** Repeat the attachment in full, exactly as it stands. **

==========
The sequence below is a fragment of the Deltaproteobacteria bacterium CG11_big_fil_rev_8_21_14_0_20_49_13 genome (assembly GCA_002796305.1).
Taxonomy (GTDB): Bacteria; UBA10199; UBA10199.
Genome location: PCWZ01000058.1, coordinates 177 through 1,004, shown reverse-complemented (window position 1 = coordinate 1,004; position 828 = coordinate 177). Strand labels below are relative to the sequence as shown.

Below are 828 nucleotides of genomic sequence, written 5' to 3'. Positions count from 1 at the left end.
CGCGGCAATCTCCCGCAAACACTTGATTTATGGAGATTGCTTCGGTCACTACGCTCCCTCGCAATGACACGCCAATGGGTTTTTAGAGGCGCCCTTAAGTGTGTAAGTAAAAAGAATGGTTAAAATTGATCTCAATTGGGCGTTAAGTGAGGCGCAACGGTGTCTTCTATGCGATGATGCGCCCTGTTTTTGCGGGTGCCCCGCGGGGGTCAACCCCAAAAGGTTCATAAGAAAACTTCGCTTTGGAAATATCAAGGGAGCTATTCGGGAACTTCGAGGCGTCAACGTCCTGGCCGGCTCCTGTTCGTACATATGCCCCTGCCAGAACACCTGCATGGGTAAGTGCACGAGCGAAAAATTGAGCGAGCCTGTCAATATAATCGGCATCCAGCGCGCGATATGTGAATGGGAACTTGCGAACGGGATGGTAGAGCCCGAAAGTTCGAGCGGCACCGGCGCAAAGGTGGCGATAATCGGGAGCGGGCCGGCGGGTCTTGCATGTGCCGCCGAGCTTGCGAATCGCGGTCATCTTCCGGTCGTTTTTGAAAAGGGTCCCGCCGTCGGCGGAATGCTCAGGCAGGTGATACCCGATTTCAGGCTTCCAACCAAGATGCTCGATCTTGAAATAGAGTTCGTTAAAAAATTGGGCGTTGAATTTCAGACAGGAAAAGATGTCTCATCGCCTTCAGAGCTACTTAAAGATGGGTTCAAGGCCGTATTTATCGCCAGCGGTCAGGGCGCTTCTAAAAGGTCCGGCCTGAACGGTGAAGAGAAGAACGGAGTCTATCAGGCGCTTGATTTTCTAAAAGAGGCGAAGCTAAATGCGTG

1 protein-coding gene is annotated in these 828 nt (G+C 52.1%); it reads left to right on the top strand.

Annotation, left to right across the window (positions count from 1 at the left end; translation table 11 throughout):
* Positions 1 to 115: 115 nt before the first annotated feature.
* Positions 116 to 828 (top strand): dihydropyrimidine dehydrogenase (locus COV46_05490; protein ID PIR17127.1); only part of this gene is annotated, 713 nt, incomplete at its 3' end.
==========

The sequence below is a fragment of the Deltaproteobacteria bacterium CG11_big_fil_rev_8_21_14_0_20_49_13 genome (assembly GCA_002796305.1).
Taxonomy (GTDB): Bacteria; UBA10199; UBA10199.
Genome location: PCWZ01000058.1, coordinates 177 through 1,004, shown reverse-complemented (window position 1 = coordinate 1,004; position 828 = coordinate 177). Strand labels below are relative to the sequence as shown.

Below are 828 nucleotides of genomic sequence, written 5' to 3'. Positions count from 1 at the left end.
CGCGGCAATCTCCCGCAAACACTTGATTTATGGAGATTGCTTCGGTCACTACGCTCCCTCGCAATGACACGCCAATGGGTTTTTAGAGGCGCCCTTAAGTGTGTAAGTAAAAAGAATGGTTAAAATTGATCTCAATTGGGCGTTAAGTGAGGCGCAACGGTGTCTTCTATGCGATGATGCGCCCTGTTTTTGCGGGTGCCCCGCGGGGGTCAACCCCAAAAGGTTCATAAGAAAACTTCGCTTTGGAAATATCAAGGGAGCTATTCGGGAACTTCGAGGCGTCAACGTCCTGGCCGGCTCCTGTTCGTACATATGCCCCTGCCAGAACACCTGCATGGGTAAGTGCACGAGCGAAAAATTGAGCGAGCCTGTCAATATAATCGGCATCCAGCGCGCGATATGTGAATGGGAACTTGCGAACGGGATGGTAGAGCCCGAAAGTTCGAGCGGCACCGGCGCAAAGGTGGCGATAATCGGGAGCGGGCCGGCGGGTCTTGCATGTGCCGCCGAGCTTGCGAATCGCGGTCATCTTCCGGTCGTTTTTGAAAAGGGTCCCGCCGTCGGCGGAATGCTCAGGCAGGTGATACCCGATTTCAGGCTTCCAACCAAGATGCTCGATCTTGAAATAGAGTTCGTTAAAAAATTGGGCGTTGAATTTCAGACAGGAAAAGATGTCTCATCGCCTTCAGAGCTACTTAAAGATGGGTTCAAGGCCGTATTTATCGCCAGCGGTCAGGGCGCTTCTAAAAGGTCCGGCCTGAACGGTGAAGAGAAGAACGGAGTCTATCAGGCGCTTGATTTTCTAAAAGAGGCGAAGCTAAATGCGTG

1 protein-coding gene is annotated in these 828 nt (G+C 52.1%); it reads left to right on the top strand.

Annotation, left to right across the window (positions count from 1 at the left end; translation table 11 throughout):
* Positions 1 to 115: 115 nt before the first annotated feature.
* Positions 116 to 828 (top strand): dihydropyrimidine dehydrogenase (locus COV46_05490; protein ID PIR17127.1); only part of this gene is annotated, 713 nt, incomplete at its 3' end.